*that religious Americans are, indeed, profoundly and deeply religious*

            Depends on the definition. Many choose and pick what suits them from their religion and many know very little about it, like an on-line survey where atheists got more points than religious. Against abortion and for “man to man wolf” economic policies, just like Jesus would do? And people rarely change, usually following religion of lack of it of their parents, which shows that most as usual go with the current and don’t think much and deeply about the topic.

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          2. I wanted to add that we both left in the 90ies, albeit at different ages, and that from that point there is a huge propaganda of Christianity, return to religion, studying it at school and so on.

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            1. Yes, that’s true. 😦 ROC is a horrible corrupt force in the Russian society. Now legislation has been proposed where women have to bring a man’s permission to get an abortion. This is happening in a country with NO child-support laws.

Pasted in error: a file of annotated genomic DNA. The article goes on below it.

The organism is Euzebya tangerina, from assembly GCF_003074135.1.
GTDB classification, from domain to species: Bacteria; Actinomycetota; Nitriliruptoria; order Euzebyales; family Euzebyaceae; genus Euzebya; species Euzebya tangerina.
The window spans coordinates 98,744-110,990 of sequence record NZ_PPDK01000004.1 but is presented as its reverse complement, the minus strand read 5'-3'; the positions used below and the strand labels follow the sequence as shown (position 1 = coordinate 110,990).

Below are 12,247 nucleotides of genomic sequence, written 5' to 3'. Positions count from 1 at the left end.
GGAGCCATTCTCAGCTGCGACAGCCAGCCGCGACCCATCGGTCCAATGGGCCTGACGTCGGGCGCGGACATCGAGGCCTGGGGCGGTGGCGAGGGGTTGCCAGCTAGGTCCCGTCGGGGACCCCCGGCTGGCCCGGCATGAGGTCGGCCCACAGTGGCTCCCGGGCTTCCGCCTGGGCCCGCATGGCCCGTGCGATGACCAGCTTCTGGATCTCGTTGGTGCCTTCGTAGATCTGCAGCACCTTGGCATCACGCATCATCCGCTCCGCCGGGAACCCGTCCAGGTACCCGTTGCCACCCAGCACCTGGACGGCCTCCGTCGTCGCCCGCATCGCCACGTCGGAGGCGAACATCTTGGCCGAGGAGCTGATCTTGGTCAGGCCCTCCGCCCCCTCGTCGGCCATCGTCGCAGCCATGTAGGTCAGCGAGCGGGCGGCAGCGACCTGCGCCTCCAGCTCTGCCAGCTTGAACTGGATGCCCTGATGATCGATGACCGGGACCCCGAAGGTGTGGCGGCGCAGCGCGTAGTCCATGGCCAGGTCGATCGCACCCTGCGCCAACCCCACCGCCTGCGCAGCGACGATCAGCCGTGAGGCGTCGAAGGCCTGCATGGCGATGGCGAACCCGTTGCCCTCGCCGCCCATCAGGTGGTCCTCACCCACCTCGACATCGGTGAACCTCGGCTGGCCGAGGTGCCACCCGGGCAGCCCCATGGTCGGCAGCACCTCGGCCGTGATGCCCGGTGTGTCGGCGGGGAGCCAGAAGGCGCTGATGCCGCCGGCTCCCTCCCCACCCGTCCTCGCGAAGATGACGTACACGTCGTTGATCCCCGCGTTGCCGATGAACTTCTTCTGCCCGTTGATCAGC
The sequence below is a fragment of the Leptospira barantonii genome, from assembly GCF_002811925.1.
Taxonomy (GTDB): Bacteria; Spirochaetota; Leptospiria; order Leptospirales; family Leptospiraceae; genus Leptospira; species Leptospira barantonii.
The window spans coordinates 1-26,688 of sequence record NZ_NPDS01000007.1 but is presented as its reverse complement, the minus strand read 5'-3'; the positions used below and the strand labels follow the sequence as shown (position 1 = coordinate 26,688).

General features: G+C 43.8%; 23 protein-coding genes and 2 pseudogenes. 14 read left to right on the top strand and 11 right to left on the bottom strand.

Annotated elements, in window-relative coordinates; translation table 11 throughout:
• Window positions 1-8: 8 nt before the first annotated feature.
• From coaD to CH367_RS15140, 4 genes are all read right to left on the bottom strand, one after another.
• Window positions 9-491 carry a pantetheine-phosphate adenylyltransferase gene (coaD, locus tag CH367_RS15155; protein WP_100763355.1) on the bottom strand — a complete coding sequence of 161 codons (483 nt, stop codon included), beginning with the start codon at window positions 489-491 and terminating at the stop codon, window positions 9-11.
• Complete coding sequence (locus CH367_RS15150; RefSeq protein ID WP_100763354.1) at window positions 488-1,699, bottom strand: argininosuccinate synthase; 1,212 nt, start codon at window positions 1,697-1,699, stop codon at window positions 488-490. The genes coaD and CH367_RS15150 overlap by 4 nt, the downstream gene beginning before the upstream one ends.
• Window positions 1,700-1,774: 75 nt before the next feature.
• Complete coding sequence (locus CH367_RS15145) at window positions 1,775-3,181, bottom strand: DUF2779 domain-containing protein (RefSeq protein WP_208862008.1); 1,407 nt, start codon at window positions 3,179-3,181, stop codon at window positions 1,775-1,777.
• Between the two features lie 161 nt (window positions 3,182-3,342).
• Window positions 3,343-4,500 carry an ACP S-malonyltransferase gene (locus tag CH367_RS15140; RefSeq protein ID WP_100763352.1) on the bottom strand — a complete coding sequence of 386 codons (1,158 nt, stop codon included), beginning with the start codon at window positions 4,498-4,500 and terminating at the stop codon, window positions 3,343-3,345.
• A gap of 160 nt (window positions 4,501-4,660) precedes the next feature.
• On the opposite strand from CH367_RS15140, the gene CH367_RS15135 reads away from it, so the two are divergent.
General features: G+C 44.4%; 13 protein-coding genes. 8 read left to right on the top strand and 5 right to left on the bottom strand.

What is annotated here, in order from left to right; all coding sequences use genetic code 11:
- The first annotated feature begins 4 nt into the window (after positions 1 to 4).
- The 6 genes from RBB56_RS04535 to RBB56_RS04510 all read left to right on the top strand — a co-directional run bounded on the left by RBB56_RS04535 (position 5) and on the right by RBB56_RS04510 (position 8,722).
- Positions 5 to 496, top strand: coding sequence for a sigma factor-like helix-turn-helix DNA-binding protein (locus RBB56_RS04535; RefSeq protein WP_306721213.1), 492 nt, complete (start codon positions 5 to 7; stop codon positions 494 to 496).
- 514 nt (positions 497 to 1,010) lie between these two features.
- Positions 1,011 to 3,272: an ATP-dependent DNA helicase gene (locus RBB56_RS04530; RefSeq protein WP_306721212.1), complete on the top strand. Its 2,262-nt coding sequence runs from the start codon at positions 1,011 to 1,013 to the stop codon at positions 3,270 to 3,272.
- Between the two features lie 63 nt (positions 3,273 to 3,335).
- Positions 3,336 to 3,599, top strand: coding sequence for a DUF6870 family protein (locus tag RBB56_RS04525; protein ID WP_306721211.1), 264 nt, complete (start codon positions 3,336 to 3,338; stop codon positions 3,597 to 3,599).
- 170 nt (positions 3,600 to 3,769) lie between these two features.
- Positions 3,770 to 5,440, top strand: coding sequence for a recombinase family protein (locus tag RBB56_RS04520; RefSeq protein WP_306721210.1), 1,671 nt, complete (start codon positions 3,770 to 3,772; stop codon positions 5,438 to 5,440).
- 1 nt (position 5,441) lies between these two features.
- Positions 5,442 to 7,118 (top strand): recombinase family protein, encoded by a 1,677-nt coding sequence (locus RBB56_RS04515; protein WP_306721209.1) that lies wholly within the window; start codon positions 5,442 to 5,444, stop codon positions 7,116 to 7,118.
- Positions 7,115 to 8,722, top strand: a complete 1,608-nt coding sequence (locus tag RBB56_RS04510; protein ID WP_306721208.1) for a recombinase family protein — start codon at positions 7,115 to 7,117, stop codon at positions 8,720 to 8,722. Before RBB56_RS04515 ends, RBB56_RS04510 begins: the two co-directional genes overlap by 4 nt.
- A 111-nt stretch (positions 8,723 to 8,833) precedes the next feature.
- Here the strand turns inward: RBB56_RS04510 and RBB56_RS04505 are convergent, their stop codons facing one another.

Barbarians.

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              1. I have recently (since 2-3 weeks ago) started seeing ads on Russian channel 1 (ORT) – how a centre helps women not to abort by providing pregnant women a room to sit in (and? May be some money too, I forgot) and how “men need be men” so that women won’t have to abort.

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              2. My husband showed me Russian and Ukrainian advertisement encouraging men to join the army. As a fellow Ukrainian, I’m sure you will understand why I was flabbergasted.

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              3. I left when I was practically a child, so is it because one must serve there anyway and the army is quite horrible with “dedovshina” and min salaries?

                Wait, is its’ goal to prevent parents paying doctors so their sons won’t serve by raising young men’s motivation?